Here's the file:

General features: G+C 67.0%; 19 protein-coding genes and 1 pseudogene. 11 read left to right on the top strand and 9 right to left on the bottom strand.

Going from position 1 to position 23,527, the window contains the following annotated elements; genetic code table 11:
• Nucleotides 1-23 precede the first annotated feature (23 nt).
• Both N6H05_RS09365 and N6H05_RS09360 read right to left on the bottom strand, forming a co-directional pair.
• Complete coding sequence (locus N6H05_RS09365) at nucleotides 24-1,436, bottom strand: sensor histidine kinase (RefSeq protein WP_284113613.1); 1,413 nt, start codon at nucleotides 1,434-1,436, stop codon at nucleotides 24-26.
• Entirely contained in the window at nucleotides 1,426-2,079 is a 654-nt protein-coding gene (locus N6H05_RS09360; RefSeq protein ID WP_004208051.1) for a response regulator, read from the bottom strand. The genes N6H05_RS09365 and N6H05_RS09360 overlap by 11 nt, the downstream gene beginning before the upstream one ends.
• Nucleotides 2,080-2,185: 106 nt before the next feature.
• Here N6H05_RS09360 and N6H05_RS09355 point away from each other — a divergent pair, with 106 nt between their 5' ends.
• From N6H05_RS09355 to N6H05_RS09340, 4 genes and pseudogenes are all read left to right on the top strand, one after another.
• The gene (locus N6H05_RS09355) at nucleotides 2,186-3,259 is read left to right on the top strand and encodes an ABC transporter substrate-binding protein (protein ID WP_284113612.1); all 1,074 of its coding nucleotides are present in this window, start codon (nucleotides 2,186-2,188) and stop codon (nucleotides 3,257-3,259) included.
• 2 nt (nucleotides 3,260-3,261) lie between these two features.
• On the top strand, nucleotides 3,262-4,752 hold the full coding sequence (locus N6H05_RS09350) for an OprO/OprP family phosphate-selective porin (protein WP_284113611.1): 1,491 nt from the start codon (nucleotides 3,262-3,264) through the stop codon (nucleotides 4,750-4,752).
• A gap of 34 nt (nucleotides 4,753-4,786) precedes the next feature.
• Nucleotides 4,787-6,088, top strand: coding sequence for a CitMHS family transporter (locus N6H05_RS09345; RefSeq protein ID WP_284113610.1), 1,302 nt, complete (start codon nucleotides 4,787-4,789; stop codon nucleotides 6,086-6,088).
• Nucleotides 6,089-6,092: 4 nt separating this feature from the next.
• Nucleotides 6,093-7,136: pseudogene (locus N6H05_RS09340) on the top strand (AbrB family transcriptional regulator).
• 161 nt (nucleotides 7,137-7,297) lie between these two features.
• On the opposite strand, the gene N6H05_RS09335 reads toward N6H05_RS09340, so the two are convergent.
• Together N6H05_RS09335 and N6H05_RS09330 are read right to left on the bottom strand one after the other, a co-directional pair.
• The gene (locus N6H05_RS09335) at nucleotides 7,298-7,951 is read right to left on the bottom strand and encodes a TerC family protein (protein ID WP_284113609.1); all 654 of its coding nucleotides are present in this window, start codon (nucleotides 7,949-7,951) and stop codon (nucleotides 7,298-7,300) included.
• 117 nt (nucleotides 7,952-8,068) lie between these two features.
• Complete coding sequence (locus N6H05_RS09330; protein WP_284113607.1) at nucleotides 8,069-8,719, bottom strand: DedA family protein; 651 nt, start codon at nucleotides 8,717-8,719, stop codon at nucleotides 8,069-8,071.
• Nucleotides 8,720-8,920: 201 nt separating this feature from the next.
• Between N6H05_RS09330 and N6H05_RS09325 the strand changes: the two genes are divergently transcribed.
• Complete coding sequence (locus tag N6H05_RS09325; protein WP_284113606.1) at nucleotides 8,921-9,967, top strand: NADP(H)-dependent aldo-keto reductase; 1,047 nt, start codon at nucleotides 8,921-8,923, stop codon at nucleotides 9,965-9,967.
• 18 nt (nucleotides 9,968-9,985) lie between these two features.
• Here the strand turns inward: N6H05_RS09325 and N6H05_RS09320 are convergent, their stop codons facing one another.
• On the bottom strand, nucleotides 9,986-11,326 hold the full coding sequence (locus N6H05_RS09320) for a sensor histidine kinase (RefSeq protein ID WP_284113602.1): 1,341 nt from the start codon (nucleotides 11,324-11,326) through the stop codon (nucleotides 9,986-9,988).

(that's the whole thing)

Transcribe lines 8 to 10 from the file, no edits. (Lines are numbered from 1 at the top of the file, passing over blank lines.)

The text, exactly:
• Here N6H05_RS09360 and N6H05_RS09355 point away from each other — a divergent pair, with 106 nt between their 5' ends.
• From N6H05_RS09355 to N6H05_RS09340, 4 genes and pseudogenes are all read left to right on the top strand, one after another.
• The gene (locus N6H05_RS09355) at nucleotides 2,186-3,259 is read left to right on the top strand and encodes an ABC transporter substrate-binding protein (protein ID WP_284113612.1); all 1,074 of its coding nucleotides are present in this window, start codon (nucleotides 2,186-2,188) and stop codon (nucleotides 3,257-3,259) included.